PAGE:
The Pros and Cons of Net Neutrality
The internet has become an important part of people’s lives. From email on our phones to streaming our favorite TV shows, we use the internet every day. The internet grew very fast and was difficult to regulate. It is often compared to the “wild west.” Since the internet grew so fast, it was very difficult to regulate and properly plan for its future. These problems have become part of the discussion on net neutrality. Net neutrality is the idea that internet service providers (ISP’s) and governments should treat all data on the internet equally, no matter who creates it. It also believes that companies shouldn’t be able to charge extra, slow down, or block certain internet traffic. It was put into law in 2015 to protect consumers, but was recently rolled back. Net neutrality is extremely popular with most Americans. However, there are some very good arguments against net neutrality. Let’s take a look at both sides of this important and heated debate.
One strong argument for net neutrality is that it creates an equal playing field. Under net neutrality, ISP’s have no say on what websites or content consumers have access to. As long as the content is legal, people and companies are free to post websites with any content they want. “There are controls in place for illegal activities, but companies like Comcast or AT&T wouldn’t be able to change how a customer’s data is delivered to them” (13 Pros and Cons of Net Neutrality). Without net neutrality, ISP’s would be able to block sites that promote ideas they don’t like. They could also block video or voice services because they use too much data or compete against services the ISP provides. An ISP could also set up cable tv like internet packages where you only get access to certain sites depending on what package you pay for. ISP’s would become the gatekeepers and censors of the internet.
Another argument for net neutrality is that it keeps ISP’s from throttling the speeds to different websites. Throttling is the intentional slowing down or speeding up of an internet service by an ISP. “On Apr. 27, 2017, one day after FCC Chairman Ajit Pai announced the plan to eliminate net neutrality, Comcast (the largest US ISP) removed it’s pledge to not ‘prioritize internet traffic or create paid fast lanes’ from its corporate website” (Should Net Neutrality Be Restored? – Top 3 Pros and Cons). With net neutrality, all traffic is treated the same. Providers cannot intentionally slow down or speed up service to different websites. Without net neutrality, an ISP can throttle service to different websites. Many people enjoy watching Netflix and it creates a lot of traffic on the internet. An ISP like Comcast could slow down traffic to Netflix so people would not be able to stream it well. Comcast might also slow down service to Netflix, but speed up service to its own streaming sites like NBC. This would hurt a company like Netflix and give Comcast and NBC an unfair advantage.
A third argument for net neutrality is that it prevents ISP’s from giving preferential treatment to certain companies or services. Without net neutrality an ISP can offer large companies better and faster service and charge more for it. This hurts small businesses because they can’t afford to pay more for the same connection speed as a large company. It hurts consumers too. Large companies will pass on the additional connection costs to consumers causing price increases. It also prevents innovation because small companies would not be able to compete and would go out of business.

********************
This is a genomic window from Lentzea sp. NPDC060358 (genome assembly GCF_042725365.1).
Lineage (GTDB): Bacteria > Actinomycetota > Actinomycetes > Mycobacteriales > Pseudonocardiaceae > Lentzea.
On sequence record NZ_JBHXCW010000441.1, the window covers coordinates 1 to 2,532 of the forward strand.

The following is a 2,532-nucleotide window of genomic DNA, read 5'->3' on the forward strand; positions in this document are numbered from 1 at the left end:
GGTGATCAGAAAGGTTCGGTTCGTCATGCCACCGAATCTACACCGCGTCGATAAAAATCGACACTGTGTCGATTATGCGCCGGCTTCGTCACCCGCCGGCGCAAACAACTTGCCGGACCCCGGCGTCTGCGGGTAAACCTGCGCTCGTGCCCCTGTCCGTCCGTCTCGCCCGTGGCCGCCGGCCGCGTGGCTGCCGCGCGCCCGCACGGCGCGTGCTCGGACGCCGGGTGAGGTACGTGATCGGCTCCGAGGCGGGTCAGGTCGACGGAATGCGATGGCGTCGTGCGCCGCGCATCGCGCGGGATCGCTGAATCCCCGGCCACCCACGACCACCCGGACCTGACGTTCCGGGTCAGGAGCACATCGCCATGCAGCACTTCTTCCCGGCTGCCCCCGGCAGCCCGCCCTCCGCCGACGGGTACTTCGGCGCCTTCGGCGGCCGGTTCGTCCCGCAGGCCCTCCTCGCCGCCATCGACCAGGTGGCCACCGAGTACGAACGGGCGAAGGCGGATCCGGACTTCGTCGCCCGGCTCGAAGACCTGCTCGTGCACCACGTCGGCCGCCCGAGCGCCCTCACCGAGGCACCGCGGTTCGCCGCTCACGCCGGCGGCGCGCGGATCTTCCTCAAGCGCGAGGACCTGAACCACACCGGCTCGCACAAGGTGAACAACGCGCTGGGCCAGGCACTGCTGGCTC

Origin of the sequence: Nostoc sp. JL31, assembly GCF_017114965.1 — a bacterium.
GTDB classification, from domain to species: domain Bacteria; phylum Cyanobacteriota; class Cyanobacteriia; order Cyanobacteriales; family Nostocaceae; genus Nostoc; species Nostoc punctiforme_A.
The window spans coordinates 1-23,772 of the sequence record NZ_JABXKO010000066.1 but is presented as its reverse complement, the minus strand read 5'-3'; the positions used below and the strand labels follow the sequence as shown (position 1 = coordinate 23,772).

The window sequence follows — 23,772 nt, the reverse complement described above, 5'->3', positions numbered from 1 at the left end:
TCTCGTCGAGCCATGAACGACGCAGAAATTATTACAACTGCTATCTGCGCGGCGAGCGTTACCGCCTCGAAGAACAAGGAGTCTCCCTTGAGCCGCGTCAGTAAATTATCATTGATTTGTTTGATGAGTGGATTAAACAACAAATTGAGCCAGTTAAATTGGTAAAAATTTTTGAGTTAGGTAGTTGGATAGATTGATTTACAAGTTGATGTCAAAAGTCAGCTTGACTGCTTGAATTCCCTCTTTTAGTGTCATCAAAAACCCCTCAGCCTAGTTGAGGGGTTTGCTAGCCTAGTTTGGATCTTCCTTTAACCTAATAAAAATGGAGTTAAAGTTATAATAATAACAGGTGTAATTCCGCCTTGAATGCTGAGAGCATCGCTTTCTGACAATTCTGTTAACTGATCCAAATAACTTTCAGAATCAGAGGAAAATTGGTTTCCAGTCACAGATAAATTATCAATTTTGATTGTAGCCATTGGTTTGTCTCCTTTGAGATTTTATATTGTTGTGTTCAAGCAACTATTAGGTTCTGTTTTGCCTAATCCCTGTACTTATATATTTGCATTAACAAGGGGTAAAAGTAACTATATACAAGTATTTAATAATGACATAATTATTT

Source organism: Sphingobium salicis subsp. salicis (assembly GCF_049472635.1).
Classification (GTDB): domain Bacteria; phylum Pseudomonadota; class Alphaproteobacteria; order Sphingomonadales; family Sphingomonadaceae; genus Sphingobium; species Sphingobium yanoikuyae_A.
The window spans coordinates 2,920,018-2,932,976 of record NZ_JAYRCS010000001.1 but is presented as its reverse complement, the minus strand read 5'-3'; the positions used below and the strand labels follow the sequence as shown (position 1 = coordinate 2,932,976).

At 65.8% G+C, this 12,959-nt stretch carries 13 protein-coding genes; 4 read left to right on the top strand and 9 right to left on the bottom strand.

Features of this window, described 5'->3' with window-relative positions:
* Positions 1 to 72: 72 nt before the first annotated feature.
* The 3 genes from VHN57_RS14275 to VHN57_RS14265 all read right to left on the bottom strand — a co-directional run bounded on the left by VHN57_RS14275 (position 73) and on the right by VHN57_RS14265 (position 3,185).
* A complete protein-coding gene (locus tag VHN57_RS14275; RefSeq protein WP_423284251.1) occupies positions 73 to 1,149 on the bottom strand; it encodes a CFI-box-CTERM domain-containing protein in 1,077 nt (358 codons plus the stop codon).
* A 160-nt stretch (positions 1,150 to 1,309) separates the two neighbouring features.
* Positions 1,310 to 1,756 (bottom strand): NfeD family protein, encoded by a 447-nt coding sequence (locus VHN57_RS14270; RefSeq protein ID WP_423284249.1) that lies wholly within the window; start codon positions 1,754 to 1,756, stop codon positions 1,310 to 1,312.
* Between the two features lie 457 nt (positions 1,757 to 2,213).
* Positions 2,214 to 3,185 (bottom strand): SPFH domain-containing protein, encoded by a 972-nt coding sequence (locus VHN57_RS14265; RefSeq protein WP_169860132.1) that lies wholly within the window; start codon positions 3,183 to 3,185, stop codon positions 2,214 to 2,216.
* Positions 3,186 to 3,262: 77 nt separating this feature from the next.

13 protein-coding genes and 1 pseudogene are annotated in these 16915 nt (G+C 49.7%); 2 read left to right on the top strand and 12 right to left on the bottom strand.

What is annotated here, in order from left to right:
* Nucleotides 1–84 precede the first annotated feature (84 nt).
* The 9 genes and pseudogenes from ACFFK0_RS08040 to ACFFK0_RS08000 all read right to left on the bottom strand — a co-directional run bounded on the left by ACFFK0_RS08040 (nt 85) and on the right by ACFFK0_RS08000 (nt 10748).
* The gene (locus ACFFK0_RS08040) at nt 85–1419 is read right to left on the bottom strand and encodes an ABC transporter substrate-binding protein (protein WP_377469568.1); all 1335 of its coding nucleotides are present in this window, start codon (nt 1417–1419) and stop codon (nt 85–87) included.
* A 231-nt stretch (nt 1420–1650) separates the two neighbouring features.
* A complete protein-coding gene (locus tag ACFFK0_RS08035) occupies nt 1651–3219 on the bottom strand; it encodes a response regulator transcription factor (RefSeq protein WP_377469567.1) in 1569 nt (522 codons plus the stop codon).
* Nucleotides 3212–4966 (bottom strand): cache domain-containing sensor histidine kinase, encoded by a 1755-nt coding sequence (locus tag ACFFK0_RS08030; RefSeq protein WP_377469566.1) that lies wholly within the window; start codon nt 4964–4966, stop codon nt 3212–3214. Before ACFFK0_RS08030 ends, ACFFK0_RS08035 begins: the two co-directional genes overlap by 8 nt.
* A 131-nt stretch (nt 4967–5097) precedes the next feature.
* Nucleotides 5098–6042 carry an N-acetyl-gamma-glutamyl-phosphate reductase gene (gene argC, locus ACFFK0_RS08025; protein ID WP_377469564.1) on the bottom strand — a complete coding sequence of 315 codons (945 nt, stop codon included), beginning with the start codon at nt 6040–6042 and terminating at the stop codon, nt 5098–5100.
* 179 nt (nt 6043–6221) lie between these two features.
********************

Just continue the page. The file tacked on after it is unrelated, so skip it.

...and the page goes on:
Net neutrality does have a few cons as well. ISP’s complain that people are only paying for the internet service and that no one is paying for the data that moves through the service. They believe people who use more data should pay more than people who use very little. With net neutrality, they cannot charge for the data. Streaming videos and making calls on the internet uses a lot of data that passes through the infrastructure created by the ISP’s. They believe they should be able to charge these companies that are creating all the traffic more.
Another con of net neutrality is that it makes it difficult for ISP’s to remove illegal, offensive, or dangerous content. Many people enjoy streaming their favorite shows online from sites like Netflix or HBO. However, a lot of traffic on the internet comes from people illegally streaming or downloading shows they haven’t paid for. They can also post stolen software or dangerous ideas online. ISP’s claim that removing net neutrality makes it easier for them to shut down these sites and stop the illegal traffic. The last con of net neutrality that is often sited is that it prevents ISP’s from investing in their internet infrastructure. “Between 2011 and 2015, when neutrality rules were being debated by the FCC, the mere threat of implementing them reduced ISPs investments in network upgrades by 20-30%, a $150-$200 billion reduction in investment” (Should Net Neutrality Be Restored? – Top 3 Pros and Cons). Because ISP’s are not allowed to charge extra for data or charge certain content customers more, they do not have enough money to invest in the building of their networks. This forces the ISP’s to charge consumers more in order to build and maintain the ISP’s network. This slows innovation and prevents them from expanding their service to rural areas.
As you can see, the issues of net neutrality are pretty complicated. It is a hotly debated topic with interesting points on both sides. While net neutrality law was put in place in 2015, the US government has begun repealing much of the law. This has led the internet to become increasingly less free in a country that fiercely tries to protect its other freedoms. The battle continues to rage on in the courts and won’t be going away anytime soon.
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